The Daily Telegraph has stopped giving away bottles of water with copies of its newspaper at branches of WH Smith, as the company focuses on selling website subscriptions rather than shoring up sales of its print product.
The decision, which ends the bizarre routine of Britons being handed a copy of the broadsheet when they tried to buy a drink at the high-street newsagent chain, was confirmed as Telegraph Media Group revealed pre-tax profits at the publisher fell 94% from £14.3m to £900,000 last year.
Nick Hugh, the chief executive of the Brexit-backing newspaper group, also said advertisers were tempted to hold back spending due to Brexit but that it is also driving more readers to its sites in search of news.
“For us as a business obviously the main challenge isn’t from Brexit itself, it’s from the uncertainty. The number one requirement is that there is certainty about what happens. Equally, that uncertainty is not unhelpful from a reader perspective.”
He also said the main concern was boosting the number of paying subscribers to the company’s digital offering rather than keeping the print circulation artificially high with promotions.
The Telegraph said it now has 400,000 paying subscribers across print and digital, although independent circulation figures suggest that less than half of these are from the company’s digital subscriptions. This suggests the audience for much of its paywalled website content is only reaching a couple of hundred thousand readers, at a time when print circulations continue to fall heavily.
Hugh pointed towards the growing number of people registering for free to read a limited number of articles, which allows more targeted advertising and potential digital subscription sales, despite concerns over whether users are signing up with their real details. The former Yahoo executive, appointed to turnaround the Telegraph in 2007, said he would grow the paying subscriber base by 25% this year.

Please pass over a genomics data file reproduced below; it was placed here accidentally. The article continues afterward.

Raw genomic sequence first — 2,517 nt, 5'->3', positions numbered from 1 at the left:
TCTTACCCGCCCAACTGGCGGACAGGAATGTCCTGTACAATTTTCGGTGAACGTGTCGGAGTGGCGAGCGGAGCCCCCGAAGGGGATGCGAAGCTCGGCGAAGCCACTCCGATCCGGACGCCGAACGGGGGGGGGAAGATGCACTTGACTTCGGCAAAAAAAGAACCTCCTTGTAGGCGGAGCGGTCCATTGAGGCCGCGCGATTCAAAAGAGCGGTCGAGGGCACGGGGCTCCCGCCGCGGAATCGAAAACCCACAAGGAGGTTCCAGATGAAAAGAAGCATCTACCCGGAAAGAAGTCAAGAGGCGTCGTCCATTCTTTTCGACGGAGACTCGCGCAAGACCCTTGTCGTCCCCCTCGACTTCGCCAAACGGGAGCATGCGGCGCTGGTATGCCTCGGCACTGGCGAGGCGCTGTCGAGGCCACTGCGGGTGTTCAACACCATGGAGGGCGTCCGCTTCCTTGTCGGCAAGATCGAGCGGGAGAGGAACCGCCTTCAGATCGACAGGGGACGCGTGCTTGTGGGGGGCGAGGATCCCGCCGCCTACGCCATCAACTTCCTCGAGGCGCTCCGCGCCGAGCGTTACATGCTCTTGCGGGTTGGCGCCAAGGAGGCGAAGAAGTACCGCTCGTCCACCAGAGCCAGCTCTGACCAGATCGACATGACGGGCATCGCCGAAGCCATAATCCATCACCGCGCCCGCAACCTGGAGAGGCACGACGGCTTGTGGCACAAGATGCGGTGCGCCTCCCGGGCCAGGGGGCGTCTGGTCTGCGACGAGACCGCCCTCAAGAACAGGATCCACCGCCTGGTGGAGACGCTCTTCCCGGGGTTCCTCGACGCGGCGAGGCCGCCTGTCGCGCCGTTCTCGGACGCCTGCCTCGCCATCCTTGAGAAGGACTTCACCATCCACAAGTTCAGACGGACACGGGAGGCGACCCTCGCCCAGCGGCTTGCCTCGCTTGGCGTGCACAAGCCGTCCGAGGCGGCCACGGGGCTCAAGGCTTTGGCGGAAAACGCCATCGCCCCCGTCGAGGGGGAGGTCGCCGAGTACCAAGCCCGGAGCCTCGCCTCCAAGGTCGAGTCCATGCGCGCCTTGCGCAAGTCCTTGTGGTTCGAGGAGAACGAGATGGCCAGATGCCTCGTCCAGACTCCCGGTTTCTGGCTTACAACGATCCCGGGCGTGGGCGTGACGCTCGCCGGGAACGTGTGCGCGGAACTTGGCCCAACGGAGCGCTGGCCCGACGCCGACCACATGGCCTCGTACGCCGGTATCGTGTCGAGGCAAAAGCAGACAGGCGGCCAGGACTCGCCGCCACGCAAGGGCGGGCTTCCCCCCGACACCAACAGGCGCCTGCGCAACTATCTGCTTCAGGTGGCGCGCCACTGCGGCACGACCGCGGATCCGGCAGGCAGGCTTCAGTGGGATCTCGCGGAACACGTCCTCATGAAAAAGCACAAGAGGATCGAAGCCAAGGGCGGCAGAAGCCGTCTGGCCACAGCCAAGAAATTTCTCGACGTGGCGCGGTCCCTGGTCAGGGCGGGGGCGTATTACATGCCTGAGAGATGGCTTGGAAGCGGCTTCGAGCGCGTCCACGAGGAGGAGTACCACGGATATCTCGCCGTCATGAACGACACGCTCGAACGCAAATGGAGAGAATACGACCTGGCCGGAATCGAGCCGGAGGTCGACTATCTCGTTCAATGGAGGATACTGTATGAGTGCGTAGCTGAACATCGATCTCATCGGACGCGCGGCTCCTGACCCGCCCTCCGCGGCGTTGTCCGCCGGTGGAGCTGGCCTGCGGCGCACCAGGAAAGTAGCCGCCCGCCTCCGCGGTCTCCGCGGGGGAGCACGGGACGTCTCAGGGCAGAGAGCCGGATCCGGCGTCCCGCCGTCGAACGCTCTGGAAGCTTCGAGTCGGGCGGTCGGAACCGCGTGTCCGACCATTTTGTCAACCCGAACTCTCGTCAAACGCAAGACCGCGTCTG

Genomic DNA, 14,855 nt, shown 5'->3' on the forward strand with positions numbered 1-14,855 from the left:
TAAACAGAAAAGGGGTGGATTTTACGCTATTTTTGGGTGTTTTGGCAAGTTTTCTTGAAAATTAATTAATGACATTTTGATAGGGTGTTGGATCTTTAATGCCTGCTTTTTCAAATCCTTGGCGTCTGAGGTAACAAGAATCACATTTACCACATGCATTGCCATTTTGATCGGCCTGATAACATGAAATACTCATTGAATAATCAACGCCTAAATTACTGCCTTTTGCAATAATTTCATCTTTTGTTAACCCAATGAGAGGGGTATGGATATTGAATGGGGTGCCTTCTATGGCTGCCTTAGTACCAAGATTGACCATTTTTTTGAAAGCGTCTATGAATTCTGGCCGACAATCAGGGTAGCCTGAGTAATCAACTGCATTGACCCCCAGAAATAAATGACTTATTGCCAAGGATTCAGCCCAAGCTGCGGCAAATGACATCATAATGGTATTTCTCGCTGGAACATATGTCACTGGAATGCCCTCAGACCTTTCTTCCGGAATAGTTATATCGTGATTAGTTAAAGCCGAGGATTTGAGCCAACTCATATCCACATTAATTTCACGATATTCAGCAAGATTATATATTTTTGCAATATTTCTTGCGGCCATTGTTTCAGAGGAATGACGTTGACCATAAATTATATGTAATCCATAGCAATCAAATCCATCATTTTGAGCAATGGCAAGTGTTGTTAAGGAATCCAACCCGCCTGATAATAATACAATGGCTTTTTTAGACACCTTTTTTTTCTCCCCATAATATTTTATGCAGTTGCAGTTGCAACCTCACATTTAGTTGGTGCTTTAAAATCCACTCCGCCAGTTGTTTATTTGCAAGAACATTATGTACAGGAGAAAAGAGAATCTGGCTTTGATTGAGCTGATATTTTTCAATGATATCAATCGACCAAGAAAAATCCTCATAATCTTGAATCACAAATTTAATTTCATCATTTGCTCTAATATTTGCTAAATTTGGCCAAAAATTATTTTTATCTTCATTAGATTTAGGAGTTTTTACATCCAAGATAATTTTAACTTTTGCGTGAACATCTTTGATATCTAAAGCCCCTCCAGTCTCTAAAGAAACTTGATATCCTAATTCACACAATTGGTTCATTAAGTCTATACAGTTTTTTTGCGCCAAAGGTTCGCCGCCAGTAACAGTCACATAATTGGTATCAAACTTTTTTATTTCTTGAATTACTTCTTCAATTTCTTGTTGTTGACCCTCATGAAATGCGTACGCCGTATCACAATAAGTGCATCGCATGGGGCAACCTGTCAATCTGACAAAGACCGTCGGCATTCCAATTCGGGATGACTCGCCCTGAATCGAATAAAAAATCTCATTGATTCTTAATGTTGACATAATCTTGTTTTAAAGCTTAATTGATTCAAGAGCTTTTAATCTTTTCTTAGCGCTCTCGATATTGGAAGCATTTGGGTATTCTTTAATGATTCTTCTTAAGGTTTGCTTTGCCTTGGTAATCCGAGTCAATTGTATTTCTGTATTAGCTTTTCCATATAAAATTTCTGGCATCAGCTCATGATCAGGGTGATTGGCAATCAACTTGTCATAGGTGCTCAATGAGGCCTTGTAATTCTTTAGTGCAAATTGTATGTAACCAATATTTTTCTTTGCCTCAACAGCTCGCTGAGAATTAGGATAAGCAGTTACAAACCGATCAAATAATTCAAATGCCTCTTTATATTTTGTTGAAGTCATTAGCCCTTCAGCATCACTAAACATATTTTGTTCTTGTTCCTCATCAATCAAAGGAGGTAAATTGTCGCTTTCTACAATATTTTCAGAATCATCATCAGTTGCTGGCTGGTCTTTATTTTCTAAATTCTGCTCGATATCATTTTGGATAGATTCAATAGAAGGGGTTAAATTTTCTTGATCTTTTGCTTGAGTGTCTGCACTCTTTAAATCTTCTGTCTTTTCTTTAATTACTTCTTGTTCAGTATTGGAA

Hugh also said the company benefitted financially from having a clear identity as a rightwing news outlet under editor Chris Evans: “The fact that Chris and the editorial team have a clear opinion and clear perspective that is right-of-centre allows to focus our commercial efforts. That’s what we have been about for a long time and will continue to be.”
The company’s accounts, which were filed two weeks after the legal deadline for undisclosed reasons, show that in 2018 the company’s overall revenue fell 3% to £271m amid falls in print advertising revenue, while staff costs grew substantially.
Hugh said the company had invested in the hiring of around 80 new journalists in the last two years, although many long-serving staff have taken redundancy and production staff have been outsourced. Newsroom sources report improved morale following years at rock bottom during multiple redundancy rounds, while the company has won plaudits for giving all its staff six months’ paid parental leave.
Next year’s financial returns will also by boosted by the absence of the £275,000-a-year salary paid to its former star columnist Boris Johnson, while he takes a leave of absence from the Daily Telegraph to serve as prime minister.
The outlet is owned by the reclusive Brexit-backing billionaires the Barclay Brothers, whose advancing age has led to continued speculation – despite their denials – that they could be looking to offload their media interests in the Telegraph and the Spectator.
City analysts Liberum recently suggested the Daily Mail’s owner DMGT would be a natural purchaser for the Daily Telegraph because “politically and demographically, there is a similar profile between the two papers”. Print newspaper groups currently on an acquisition spree, with publishers gobbling up other declining outlets in order to shore up market share.
Hugh insisted he has not been involved in any discussions about the Telegraph being up for sale.